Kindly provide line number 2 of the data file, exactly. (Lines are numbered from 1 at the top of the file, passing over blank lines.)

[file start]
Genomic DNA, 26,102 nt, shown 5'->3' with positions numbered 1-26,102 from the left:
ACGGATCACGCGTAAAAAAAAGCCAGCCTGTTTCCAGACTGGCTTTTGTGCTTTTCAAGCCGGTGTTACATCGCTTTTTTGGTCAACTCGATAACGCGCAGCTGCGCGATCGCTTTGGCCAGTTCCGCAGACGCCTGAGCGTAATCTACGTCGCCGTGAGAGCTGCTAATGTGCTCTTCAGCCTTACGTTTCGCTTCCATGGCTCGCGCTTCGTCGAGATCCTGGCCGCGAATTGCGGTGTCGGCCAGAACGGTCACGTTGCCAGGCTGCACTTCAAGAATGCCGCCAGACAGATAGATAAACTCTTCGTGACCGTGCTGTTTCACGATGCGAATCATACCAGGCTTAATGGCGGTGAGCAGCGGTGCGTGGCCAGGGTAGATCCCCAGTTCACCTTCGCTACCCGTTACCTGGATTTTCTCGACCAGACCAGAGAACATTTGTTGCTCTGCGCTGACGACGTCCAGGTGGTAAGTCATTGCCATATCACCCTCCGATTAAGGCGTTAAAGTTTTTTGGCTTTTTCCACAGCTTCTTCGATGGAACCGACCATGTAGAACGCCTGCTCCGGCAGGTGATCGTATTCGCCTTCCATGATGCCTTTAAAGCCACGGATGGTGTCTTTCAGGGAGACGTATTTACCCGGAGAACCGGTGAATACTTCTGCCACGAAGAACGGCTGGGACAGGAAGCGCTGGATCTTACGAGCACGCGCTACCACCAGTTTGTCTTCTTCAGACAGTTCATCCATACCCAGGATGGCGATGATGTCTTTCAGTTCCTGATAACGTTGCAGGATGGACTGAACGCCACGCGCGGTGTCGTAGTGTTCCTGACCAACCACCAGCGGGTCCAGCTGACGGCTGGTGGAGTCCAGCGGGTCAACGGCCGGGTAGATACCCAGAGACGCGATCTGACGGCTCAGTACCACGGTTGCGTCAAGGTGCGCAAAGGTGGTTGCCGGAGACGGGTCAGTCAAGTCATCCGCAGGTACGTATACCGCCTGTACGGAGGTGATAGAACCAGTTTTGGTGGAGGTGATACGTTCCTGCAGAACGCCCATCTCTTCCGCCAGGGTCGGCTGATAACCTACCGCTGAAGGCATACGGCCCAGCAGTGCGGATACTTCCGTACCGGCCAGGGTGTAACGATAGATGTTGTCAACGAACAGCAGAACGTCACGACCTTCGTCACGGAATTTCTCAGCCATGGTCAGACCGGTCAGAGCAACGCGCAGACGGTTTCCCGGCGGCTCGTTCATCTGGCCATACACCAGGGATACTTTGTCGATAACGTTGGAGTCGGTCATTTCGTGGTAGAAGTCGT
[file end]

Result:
ACGGATCACGCGTAAAAAAAAGCCAGCCTGTTTCCAGACTGGCTTTTGTGCTTTTCAAGCCGGTGTTACATCGCTTTTTTGGTCAACTCGATAACGCGCAGCTGCGCGATCGCTTTGGCCAGTTCCGCAGACGCCTGAGCGTAATCTACGTCGCCGTGAGAGCTGCTAATGTGCTCTTCAGCCTTACGTTTCGCTTCCATGGCTCGCGCTTCGTCGAGATCCTGGCCGCGAATTGCGGTGTCGGCCAGAACGGTCACGTTGCCAGGCTGCACTTCAAGAATGCCGCCAGACAGATAGATAAACTCTTCGTGACCGTGCTGTTTCACGATGCGAATCATACCAGGCTTAATGGCGGTGAGCAGCGGTGCGTGGCCAGGGTAGATCCCCAGTTCACCTTCGCTACCCGTTACCTGGATTTTCTCGACCAGACCAGAGAACATTTGTTGCTCTGCGCTGACGACGTCCAGGTGGTAAGTCATTGCCATATCACCCTCCGATTAAGGCGTTAAAGTTTTTTGGCTTTTTCCACAGCTTCTTCGATGGAACCGACCATGTAGAACGCCTGCTCCGGCAGGTGATCGTATTCGCCTTCCATGATGCCTTTAAAGCCACGGATGGTGTCTTTCAGGGAGACGTATTTACCCGGAGAACCGGTGAATACTTCTGCCACGAAGAACGGCTGGGACAGGAAGCGCTGGATCTTACGAGCACGCGCTACCACCAGTTTGTCTTCTTCAGACAGTTCATCCATACCCAGGATGGCGATGATGTCTTTCAGTTCCTGATAACGTTGCAGGATGGACTGAACGCCACGCGCGGTGTCGTAGTGTTCCTGACCAACCACCAGCGGGTCCAGCTGACGGCTGGTGGAGTCCAGCGGGTCAACGGCCGGGTAGATACCCAGAGACGCGATCTGACGGCTCAGTACCACGGTTGCGTCAAGGTGCGCAAAGGTGGTTGCCGGAGACGGGTCAGTCAAGTCATCCGCAGGTACGTATACCGCCTGTACGGAGGTGATAGAACCAGTTTTGGTGGAGGTGATACGTTCCTGCAGAACGCCCATCTCTTCCGCCAGGGTCGGCTGATAACCTACCGCTGAAGGCATACGGCCCAGCAGTGCGGATACTTCCGTACCGGCCAGGGTGTAACGATAGATGTTGTCAACGAACAGCAGAACGTCACGACCTTCGTCACGGAATTTCTCAGCCATGGTCAGACCGGTCAGAGCAACGCGCAGACGGTTTCCCGGCGGCTCGTTCATCTGGCCATACACCAGGGATACTTTGTCGATAACGTTGGAGTCGGTCATTTCGTGGTAGAAGTCGT